Monday, May 22, 2006

Dan Brown... and Leon Uris

I found a bunch of articles talking about The Da Vinci Code, and one of them struck a chord. Over at The National Review website, in his article, The Da Vinci Crisis: Dan Brown's book reveals a crisis of truth in society, Thomas S. Hibbs notes that the influence of Brown's book is so great it has been reported that there are tourists who visit the Louvre who instead of looking at the Mona Lisa, stare at the floor and ask “Is this where the curator was murdered?”

According to Hibbs, this is symptomatic of a larger problem:
Inhabitants of the modern world are increasingly ignorant of the wider world—geography, politics, world religions, and great works of art. But we have the nagging sense that something significant must be at work in history, in religion, and in art. Brown's story fulfills our desire to have things fit together, to have the great events of history, the great religious teachings, and the greatest works of art and architecture woven into an intelligible story.
Ignorance on one hand...the search for easy answers on the other. Mmmmmm--that sounds familiar!

Pretty much sizes up the situation that Israelis, and those who are pro-Israel, find themselves.

Ever notice how hard it is to battle the kind of propaganda that can be summarized in a two-word bumper sticker, like: Free Palestine.

As opposed to the easy emotional pull that pro-Palestinian propagandists have, we seem to be in the position of having to pull out names, dates, and history books--a real disadvantage. What can we possibly come up with that would fit on a bumper sticker?

Other than: Stop The Palestinian Murder of Americans, what else is there?

Maybe what we need is a 'novel' approach.

In 2001, Edward Said wrote:
The main narrative model that dominates American thinking still seems to be Leon Uris's 1950 novel Exodus.
Said was exaggerating, of course, but Exodus was a literary event and more. When it first came out Exodus was a best-seller in hardcover for more than a year and was in the number 1 slot for 19 weeks. In the US alone, it sold as many as 20 million copies. The paperback edition went through 80 printings. It was the biggest best seller since Gone With The Wind. All this is according to Charles Paul Freund in his article, Exodus and Anti-Exodus: The power of literary mythmaking. But Exodus was more than a best-seller:
The work's real impact, however, lay beyond mere literature. For a great many people, the plot of the novel—and of the even more popular 1960 film—became the popular template for understanding the Mideast, especially issues involving the unending Israeli-Palestinian conflict. Uris popularized Israel as a place of righteous refuge, solidifying a link between the Holocaust and Israel that is actually a matter of contention among Israel's own historians and intellectuals. This is not to say that his story was false; the refuge narrative is at least one valid Israeli theme. But Uris helped make it the primary such narrative, characterizing critics of Israeli policy in terms of that story, and setting the terms of debate for decades.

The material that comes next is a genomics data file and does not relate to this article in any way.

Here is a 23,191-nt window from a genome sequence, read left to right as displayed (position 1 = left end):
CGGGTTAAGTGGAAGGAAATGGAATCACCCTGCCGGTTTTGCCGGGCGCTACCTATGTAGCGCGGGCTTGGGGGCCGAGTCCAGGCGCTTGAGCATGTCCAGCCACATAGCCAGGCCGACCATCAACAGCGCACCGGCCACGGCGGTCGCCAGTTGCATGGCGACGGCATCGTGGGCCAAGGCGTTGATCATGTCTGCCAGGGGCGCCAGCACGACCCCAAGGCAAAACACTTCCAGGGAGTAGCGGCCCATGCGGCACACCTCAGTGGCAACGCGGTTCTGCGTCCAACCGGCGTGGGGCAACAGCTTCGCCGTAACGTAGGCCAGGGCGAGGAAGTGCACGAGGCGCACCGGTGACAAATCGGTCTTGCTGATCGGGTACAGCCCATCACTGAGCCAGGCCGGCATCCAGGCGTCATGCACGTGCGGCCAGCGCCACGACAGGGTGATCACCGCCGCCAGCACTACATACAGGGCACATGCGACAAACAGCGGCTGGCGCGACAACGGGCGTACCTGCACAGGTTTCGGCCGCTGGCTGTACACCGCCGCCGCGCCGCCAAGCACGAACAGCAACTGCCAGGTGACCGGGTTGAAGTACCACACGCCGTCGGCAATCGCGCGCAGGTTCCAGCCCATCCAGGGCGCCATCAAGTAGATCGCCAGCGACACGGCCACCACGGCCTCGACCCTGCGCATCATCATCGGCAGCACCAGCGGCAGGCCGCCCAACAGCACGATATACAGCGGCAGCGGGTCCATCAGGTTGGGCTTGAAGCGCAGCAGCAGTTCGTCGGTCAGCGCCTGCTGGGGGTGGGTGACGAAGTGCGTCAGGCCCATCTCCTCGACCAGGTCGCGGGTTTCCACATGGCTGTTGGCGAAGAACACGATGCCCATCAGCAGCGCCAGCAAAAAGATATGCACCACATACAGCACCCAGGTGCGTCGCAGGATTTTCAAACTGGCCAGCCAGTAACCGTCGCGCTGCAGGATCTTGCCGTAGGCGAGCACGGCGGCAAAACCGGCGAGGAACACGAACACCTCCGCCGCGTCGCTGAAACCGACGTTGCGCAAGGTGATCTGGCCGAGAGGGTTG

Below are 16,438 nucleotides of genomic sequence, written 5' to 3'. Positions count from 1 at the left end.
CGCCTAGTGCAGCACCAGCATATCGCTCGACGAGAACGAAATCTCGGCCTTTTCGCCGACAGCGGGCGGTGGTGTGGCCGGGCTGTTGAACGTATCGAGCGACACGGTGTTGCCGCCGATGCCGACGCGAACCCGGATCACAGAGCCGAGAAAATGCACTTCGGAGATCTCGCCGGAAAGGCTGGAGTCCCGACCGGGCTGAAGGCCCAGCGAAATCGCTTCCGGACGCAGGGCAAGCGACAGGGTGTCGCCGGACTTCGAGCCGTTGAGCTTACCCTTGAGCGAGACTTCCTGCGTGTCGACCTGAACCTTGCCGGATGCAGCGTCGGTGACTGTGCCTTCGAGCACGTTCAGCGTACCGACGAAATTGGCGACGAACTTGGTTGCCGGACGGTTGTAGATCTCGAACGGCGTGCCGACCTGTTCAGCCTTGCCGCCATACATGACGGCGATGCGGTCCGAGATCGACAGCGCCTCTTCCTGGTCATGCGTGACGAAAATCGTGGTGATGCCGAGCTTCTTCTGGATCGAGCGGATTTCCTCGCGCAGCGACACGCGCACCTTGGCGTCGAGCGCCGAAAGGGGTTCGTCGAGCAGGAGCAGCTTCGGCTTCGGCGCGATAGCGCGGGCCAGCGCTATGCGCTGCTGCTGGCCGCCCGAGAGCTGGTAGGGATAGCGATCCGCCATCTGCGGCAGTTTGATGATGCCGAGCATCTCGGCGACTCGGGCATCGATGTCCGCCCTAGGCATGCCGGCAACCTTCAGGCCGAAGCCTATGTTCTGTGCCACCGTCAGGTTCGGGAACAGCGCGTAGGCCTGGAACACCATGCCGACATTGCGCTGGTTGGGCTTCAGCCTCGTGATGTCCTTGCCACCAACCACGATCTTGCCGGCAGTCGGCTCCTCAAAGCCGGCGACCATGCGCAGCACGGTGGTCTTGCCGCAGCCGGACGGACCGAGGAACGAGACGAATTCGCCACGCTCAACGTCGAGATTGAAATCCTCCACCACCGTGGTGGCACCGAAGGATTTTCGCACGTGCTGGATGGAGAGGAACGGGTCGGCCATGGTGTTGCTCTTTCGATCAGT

For example, academic Melani McAlister, in a recent analysis of the relationship between American culture and U.S. Mideast policy, argues that when the novel came out, "most Americans still knew little about Zionism or Israel," and that the Uris story was "a foreshadowing of what Israel was to come to mean to Americans."
Exodus is a story based on historical fact; The Da Vinci Code is a story that has been shown to be based on fabrications of a 20th century Anti-Semite. So, not surprisingly, Uris was able to accomplish something far beyond what Brown has done. Besides building up while Brown has torn down, Exodus was a creative force that inspired and gave meaning. It countered ignorance not by providing easy answers but by providing a goal and an image to look up to--both for Israelis as well as the West.

Of course images and myths have a tendency to dissipate over time. In the case of Exodus, Freund believes that the image created--which granted was greater than life--was diluted in part by the Post Zionist revisionists. Then again, in a way no one could have anticipated, Arafat was able to grab the world's attention and was one of the forces that created the mythos of the Palestinian people and homeland.

It is unlikely that there will be a book like Exodus in our future. But Israel still needs a narrative, a self-image which it has lost and has left it wandering--almost aimlessly--perhaps since the Yom Kippur War.

In writing about The Da Vinci Code, Hibbs wrote:
Brown's story fulfills our desire to have things fit together, to have the great events of history, the great religious teachings, and the greatest works of art and architecture woven into an intelligible story.
Today Jews and Israelis need no less--for our history and our Judaism to be re-energized and our sense of self re-awakened, for everything to fit together.

We surely cannot continue stumbling on indefinitely as we are now.

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